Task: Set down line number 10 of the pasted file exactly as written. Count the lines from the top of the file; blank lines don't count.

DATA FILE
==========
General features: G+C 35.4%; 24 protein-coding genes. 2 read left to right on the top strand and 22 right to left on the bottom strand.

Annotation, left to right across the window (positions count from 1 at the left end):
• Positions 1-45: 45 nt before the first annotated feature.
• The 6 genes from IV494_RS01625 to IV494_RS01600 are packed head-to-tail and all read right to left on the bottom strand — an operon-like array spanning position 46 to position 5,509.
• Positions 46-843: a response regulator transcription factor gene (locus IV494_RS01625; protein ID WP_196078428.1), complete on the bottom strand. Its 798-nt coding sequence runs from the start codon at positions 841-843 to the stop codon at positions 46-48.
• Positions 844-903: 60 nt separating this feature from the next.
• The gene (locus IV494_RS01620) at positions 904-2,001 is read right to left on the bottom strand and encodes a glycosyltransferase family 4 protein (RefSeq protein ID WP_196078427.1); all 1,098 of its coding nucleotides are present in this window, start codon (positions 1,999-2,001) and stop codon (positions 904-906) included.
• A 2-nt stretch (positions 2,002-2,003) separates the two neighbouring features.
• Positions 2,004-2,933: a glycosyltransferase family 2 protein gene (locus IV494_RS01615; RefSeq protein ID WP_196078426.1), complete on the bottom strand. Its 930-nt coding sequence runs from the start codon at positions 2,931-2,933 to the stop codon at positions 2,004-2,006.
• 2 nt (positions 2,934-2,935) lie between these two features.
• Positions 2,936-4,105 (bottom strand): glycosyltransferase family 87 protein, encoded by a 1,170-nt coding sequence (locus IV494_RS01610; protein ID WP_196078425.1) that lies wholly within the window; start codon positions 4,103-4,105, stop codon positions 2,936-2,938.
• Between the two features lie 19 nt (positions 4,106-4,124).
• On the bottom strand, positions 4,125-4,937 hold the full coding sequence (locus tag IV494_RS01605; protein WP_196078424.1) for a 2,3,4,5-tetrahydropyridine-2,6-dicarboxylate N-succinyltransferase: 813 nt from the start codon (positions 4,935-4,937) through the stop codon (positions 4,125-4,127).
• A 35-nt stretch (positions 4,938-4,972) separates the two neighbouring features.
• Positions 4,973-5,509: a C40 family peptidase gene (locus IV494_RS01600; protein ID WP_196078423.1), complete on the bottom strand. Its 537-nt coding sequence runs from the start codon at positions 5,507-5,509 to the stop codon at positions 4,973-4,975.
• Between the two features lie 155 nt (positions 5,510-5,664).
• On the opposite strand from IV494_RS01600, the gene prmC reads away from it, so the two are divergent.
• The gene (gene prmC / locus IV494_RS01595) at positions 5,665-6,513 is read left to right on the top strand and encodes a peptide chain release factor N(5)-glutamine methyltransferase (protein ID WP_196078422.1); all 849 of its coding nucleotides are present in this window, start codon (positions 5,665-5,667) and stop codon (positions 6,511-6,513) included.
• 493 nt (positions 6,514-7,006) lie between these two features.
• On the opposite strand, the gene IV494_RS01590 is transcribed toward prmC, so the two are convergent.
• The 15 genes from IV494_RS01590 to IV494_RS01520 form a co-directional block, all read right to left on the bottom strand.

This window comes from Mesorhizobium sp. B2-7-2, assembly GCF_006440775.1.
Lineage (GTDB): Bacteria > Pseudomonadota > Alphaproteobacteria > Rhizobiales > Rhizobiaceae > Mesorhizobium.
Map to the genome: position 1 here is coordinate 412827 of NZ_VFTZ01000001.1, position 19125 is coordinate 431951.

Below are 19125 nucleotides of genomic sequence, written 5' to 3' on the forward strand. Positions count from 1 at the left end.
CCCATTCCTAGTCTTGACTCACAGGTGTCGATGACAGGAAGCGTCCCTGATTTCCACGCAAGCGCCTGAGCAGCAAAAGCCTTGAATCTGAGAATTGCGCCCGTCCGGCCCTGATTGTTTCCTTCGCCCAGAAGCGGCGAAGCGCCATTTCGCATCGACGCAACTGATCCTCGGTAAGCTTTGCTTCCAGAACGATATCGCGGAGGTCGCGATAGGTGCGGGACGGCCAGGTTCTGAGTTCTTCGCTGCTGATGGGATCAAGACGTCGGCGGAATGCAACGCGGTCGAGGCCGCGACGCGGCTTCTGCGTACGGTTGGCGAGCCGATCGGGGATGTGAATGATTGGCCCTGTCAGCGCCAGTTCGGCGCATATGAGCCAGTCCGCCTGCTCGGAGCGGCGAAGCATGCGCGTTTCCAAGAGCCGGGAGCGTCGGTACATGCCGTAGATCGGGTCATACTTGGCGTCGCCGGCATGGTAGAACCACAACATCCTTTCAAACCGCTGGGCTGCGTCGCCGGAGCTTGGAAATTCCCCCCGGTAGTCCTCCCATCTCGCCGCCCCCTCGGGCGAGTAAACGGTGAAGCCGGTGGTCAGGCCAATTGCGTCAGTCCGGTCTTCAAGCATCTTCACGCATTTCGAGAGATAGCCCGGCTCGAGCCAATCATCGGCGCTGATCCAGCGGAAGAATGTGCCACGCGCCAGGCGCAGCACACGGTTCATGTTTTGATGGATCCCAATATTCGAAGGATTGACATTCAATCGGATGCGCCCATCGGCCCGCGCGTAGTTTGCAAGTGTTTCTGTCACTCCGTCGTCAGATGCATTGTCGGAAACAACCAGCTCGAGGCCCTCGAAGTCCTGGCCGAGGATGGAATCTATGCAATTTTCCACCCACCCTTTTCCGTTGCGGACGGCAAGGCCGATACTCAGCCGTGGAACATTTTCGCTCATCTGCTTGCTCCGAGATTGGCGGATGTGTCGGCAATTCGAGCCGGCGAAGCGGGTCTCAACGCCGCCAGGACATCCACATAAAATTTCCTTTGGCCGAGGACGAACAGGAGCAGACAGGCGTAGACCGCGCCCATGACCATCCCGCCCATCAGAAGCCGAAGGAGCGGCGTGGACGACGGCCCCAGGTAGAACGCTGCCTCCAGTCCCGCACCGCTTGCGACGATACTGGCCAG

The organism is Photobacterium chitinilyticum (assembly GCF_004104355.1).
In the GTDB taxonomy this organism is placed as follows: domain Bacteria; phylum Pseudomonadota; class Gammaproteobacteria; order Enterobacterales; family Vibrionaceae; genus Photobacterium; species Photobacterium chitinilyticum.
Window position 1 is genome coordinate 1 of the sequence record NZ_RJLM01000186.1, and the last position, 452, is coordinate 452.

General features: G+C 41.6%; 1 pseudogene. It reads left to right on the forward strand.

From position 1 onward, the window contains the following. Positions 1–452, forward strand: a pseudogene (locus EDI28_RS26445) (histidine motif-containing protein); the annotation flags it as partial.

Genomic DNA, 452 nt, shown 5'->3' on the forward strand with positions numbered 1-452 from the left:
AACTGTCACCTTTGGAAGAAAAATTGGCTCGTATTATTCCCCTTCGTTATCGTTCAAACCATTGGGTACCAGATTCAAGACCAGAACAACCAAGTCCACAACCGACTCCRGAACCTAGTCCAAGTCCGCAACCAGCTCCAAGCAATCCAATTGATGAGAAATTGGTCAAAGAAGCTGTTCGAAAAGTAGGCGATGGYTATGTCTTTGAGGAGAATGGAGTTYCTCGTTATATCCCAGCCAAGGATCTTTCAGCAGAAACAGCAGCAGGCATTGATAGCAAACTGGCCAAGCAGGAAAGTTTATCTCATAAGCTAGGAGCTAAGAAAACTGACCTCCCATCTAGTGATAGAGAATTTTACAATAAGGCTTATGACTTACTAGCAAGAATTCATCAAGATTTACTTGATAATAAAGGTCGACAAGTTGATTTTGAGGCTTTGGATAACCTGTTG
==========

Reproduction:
• 2 nt (positions 2,934-2,935) lie between these two features.